Author(s): Welkos SL, Keener TJ, Gibbs PH
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Abstract Animal species differ in their resistance both to infection by Bacillus anthracis and to anthrax toxin. A mouse model was developed to study the basis of the host differences and the pathogenesis of infection. When mice were infected with the virulent B. anthracis strain Vollum 1B, low 50\% lethal dose (LD50) values (5 to 30 spores) were found for all 10 strains of inbred mice tested. However, analysis of time-to-death data revealed significant differences among the strains, which could be divided into three groups: most susceptible (A/J and DBA/2J); least susceptible (CBA/J, BALB/cJ, and C57BR/cdJ); and intermediate (the remaining five strains). In contrast, the mice were distinctly susceptible or resistant to lethal infection by the toxigenic, nonencapsulated Sterne vaccine strain. The LD50 for the susceptible A/J and DBA/2J mice was approximately 10(3) spores of the Sterne strain, whereas the remaining eight relatively resistant strains were killed only by 10(6) or more spores. F1 hybrid and backcross studies suggested that resistance to the Sterne strain is determined by a single dominant gene or gene complex. Mice lethally infected with B. anthracis showed an acute course of infection, characterized by extensive gelatinous edema and large concentrations of bacilli in the blood and organs (e.g., 10(9) CFU/g of spleen). The susceptibility of A/J and CBA/J mice to intravenously injected anthrax toxin components appeared to differ from their susceptibility to infection. The toxin LD50 values for both strains were similar. However, CBA/J mice died sooner than did A/J mice, with mean time to death of 0.9 and 3.7 days, respectively, in mice given 4 LD50 of toxin. The mouse model appears to be useful in studies on host resistance to anthrax and on the pathogenesis of the infection.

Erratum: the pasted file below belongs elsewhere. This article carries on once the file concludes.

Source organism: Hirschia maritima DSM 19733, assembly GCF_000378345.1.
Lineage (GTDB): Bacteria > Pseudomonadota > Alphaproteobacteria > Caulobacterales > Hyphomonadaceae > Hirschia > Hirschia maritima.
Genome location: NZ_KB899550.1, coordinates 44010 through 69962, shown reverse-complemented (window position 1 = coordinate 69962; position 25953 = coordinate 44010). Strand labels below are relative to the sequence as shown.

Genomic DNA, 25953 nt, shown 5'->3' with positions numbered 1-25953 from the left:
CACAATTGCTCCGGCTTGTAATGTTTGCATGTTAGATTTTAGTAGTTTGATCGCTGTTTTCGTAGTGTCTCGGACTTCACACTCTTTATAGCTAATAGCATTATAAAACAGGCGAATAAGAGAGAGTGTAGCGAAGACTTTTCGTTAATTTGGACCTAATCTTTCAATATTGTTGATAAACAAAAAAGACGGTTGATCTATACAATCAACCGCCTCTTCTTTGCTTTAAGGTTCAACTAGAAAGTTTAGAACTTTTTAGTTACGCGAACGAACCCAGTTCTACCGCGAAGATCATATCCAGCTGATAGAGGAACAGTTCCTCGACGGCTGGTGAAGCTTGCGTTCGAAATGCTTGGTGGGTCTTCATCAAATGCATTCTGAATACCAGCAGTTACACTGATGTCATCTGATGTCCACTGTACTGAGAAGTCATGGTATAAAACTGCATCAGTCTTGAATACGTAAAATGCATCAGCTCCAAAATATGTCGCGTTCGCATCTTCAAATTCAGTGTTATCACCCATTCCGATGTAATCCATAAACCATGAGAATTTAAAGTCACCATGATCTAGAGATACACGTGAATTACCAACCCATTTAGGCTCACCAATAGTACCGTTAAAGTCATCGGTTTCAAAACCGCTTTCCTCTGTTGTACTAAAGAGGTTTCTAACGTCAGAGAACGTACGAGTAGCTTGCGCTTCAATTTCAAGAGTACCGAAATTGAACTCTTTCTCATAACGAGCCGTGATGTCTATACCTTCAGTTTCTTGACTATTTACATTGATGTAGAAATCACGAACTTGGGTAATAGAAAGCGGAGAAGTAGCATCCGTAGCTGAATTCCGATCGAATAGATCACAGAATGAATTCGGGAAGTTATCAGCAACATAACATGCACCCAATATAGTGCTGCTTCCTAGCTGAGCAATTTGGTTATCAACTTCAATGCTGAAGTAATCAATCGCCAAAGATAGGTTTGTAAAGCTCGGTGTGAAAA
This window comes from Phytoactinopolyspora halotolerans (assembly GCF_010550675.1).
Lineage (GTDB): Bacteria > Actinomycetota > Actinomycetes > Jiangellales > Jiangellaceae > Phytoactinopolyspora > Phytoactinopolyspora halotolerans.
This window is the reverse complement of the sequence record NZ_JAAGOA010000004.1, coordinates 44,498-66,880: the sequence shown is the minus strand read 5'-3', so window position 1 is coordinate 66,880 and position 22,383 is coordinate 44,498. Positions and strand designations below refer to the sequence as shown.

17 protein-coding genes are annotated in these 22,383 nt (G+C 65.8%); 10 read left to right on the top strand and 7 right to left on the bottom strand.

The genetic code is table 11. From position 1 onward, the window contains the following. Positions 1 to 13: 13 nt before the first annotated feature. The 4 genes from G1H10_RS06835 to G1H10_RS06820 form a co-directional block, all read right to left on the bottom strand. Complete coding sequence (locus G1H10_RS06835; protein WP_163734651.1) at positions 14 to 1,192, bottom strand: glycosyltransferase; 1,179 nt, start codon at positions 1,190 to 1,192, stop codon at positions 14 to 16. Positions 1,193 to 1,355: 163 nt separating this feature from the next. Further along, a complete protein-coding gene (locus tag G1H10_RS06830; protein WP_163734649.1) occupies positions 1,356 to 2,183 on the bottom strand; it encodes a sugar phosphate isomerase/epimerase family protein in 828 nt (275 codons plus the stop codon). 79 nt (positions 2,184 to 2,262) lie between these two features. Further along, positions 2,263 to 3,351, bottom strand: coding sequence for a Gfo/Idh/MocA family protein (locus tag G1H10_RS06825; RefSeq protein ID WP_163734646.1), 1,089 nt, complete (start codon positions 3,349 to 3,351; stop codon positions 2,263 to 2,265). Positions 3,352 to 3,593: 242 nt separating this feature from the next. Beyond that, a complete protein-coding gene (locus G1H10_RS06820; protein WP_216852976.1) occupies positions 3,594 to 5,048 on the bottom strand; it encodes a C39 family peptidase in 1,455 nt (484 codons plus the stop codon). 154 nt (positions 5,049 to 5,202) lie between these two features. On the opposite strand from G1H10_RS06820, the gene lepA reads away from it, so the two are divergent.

This article was published in Infect Immun
and referenced in Journal of Bioterrorism & Biodefense